Real-time spoken communication is not yet practical via the Web, but conversation of a sort is possible at foreign language sites offering cafes or chat rooms, venues that allow students to dialogue through the keyboard. Many language programs set up restricted cafes or chat rooms for their students, but the public can look in at Godwin-Jones's Kaffeeklatsch [] to get an idea. Web users can also visit WebChat sur QuebecNet [] to participate in an open French chat site.

Reading Practice
Focused Reading
An evident use of the Web is as a source of authentic texts for students. One Web-based teacher strategy is to prepare a page with a reading text and a series of questions using various HTML "forms" to test student comprehension. Another common activity we might call the "information hunt": the teacher prepares a set of links with content questions, and the students must search the links for relevant information and report back their answers.

General Reading
One hopes that, as students enthusiastically explore the Web, they read along the way. To guarantee reading in the target language, online magazines are a particularly good resource for students, given their variety and increasingly interactive format.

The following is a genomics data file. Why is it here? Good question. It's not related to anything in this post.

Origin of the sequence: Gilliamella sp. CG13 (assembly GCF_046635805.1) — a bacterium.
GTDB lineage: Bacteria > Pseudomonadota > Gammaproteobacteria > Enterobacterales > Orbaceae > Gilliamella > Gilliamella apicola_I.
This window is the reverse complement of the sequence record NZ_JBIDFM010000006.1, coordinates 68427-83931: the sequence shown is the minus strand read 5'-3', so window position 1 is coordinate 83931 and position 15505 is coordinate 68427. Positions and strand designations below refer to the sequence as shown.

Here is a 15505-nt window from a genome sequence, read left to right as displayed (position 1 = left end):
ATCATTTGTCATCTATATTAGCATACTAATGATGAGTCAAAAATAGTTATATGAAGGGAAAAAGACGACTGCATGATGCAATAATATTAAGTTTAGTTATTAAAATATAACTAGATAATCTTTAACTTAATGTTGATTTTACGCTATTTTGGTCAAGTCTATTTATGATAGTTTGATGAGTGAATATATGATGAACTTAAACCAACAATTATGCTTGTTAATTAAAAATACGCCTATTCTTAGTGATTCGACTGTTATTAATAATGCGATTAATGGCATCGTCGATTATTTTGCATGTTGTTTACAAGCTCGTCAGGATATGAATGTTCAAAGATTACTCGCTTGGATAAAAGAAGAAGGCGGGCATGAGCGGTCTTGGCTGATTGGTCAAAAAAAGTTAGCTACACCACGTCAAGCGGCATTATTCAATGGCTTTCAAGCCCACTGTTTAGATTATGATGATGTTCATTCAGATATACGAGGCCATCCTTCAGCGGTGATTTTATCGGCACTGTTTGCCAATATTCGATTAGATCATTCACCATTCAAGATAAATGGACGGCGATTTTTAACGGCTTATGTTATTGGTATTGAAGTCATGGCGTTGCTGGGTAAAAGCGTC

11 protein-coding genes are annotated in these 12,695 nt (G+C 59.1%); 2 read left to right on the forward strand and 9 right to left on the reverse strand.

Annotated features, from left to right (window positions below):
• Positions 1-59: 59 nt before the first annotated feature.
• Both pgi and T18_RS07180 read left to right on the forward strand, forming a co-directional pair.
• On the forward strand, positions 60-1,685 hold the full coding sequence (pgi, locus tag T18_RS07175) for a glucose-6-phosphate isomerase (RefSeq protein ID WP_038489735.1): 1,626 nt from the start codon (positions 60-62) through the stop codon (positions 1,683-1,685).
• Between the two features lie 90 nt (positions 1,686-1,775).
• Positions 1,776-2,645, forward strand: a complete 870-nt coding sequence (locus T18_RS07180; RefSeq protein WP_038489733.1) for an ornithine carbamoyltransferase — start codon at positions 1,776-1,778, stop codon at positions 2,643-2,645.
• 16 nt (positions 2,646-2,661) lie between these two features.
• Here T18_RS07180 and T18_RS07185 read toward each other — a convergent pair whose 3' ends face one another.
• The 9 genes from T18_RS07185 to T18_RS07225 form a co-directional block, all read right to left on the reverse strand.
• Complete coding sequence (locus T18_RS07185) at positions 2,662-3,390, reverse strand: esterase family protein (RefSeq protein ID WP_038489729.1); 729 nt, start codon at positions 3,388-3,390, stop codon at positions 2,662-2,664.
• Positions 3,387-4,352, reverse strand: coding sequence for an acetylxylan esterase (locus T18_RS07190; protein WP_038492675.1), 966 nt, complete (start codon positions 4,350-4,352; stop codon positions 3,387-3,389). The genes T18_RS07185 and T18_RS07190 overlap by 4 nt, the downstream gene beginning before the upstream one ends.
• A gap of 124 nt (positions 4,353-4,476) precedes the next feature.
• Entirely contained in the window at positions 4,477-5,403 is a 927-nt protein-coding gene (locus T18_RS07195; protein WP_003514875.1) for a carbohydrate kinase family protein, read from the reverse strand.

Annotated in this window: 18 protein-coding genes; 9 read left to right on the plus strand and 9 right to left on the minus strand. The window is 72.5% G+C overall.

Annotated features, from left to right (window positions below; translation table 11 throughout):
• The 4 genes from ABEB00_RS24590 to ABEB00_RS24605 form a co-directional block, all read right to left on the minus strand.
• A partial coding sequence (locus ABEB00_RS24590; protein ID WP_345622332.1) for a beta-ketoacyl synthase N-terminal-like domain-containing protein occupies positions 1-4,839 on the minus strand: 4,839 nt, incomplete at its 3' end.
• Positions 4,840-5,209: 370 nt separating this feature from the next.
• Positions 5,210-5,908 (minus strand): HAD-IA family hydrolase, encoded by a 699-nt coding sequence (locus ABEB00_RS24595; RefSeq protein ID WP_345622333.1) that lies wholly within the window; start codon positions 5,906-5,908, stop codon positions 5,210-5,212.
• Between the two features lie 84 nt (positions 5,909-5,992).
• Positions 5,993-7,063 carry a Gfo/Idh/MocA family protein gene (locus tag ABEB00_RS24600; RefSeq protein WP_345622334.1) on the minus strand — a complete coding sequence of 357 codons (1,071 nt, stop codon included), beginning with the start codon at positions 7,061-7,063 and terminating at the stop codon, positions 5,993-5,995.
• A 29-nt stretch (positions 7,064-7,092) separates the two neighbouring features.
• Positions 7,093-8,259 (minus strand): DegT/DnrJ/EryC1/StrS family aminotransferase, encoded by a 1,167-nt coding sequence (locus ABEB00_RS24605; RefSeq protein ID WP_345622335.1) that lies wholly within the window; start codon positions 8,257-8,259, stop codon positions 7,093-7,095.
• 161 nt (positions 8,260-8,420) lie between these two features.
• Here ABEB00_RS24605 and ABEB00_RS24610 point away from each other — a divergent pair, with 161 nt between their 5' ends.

Writing and Composition
Contribution to Student Publications
Student-oriented publications give language learners a legitimate motive for writing: on-line publication. KidNews [] is a Web- based newspaper for Grades K–12 that accepts well-edited contributions in any foreign language. Exchange [] gives English-as-a-second-language (ESL) students an outlet for their writing efforts. Learner/Class Creates a Web-Page
Creating an interesting and readable Web page is the ultimate in composition practice. Hyper-Text allows students to add multimedia content to their composition, but they must organize these components coherently and effectively: that is, "compose." An e-mail link to the page allows feedback from the world of readers. There are many on-line guides to Web-page creation and HTML (see Ohio University CALL, above).

Cultural Information
The Teacher Page as a Presentation or Tour Guide A teacher can create a Web page with an organized set of links to guide students to content on the Web. The Web page can become, in effect, a multimedia cultural presentation. In other cases, the page serves students as a teacher-guided "trip" to facilitate discovery of information related to regions or topics. Putnam's Language Learning [] is an outstanding example of teacher-guided Web use at the K–12 level.